During the hearing, a judge granted a motion to view evidence in the case independently away from state supervision.
The motion includes supervisions that allows Raja to be present, for one piece of evidence to be seen at a time, for the viewing to happen inside a Palm Beach County Sheriff's Office evidence room and for an independent investigator not tied to the case to be in the room with a crime scene technician who will handle the evidence.
Judge Samantha Schosberg Feuer prohibited the state from recording audio or video while the defense was reviewing the evidence, she also ordered that the independent PBSO employees not divulge anything discussed, unless it was illegal.
Raja’s attorney Richard Lubin said this motion was about an even playing field, not corrupting the evidence. Family members for Jones expressed concern with Raja being allowed to view the evidence alongside his attorneys.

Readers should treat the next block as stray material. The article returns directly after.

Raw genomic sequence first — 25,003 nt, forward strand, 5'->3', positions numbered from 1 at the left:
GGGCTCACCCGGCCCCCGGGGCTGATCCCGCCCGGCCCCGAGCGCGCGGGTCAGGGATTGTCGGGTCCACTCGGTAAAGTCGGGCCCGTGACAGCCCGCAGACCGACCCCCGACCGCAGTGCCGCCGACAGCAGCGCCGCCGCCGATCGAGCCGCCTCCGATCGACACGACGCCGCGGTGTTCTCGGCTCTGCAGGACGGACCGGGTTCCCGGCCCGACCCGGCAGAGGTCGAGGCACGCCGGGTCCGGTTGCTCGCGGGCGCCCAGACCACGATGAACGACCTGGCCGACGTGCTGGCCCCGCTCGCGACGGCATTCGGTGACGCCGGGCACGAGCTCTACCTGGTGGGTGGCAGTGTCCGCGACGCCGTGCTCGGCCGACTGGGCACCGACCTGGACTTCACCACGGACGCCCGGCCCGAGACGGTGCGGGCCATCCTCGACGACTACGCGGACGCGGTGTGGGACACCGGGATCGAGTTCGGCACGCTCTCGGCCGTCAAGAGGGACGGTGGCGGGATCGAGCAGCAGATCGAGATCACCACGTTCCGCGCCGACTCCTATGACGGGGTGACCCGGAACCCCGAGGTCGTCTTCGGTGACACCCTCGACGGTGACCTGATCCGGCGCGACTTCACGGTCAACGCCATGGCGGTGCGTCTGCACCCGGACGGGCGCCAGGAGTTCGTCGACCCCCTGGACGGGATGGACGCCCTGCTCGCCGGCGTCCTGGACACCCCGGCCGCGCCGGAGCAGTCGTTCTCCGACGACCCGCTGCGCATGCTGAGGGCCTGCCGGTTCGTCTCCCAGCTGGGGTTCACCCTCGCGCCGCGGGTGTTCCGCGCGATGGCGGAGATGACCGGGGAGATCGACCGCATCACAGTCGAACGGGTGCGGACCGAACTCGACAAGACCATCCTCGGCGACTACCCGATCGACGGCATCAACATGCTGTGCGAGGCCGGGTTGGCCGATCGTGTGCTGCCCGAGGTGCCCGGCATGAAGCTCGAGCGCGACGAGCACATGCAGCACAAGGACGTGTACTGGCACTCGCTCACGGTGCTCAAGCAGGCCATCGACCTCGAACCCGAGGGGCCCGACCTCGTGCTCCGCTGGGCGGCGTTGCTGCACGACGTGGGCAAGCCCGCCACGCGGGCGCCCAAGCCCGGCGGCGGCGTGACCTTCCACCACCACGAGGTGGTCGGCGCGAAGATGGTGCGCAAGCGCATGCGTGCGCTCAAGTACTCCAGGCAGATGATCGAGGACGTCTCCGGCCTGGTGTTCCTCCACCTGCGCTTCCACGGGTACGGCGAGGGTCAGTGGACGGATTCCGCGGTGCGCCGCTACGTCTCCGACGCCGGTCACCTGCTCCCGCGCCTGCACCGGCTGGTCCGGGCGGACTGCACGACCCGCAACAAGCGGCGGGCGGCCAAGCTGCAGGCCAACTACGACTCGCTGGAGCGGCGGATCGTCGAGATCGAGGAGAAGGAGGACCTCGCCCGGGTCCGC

The next court date is Jan. 24. Jury selection is set for April 2.
Attorney Michelle Suskauer says the motion analyzes evidence gathered by law enforcement or the state -- but without law enforcement in the room.
Suskauer says the motion was made so the defense could have private conversations with their experts because speaking in front of the prosecution could jeopardize their defense.
Law enforcement is the custodians of the records, and Suskauer says it is their responsibility to maintain its integrity.
“What the court has to decide is, would there be enough safe guards available so that the evidence doesn’t get corrupted and is there a third party that can be there to supervise, if that is even necessary at all," Suskauer said.
The outcome of this decision could affect the way other cases are handled. If approved, other defense attorneys could cite this instance as an example for their case.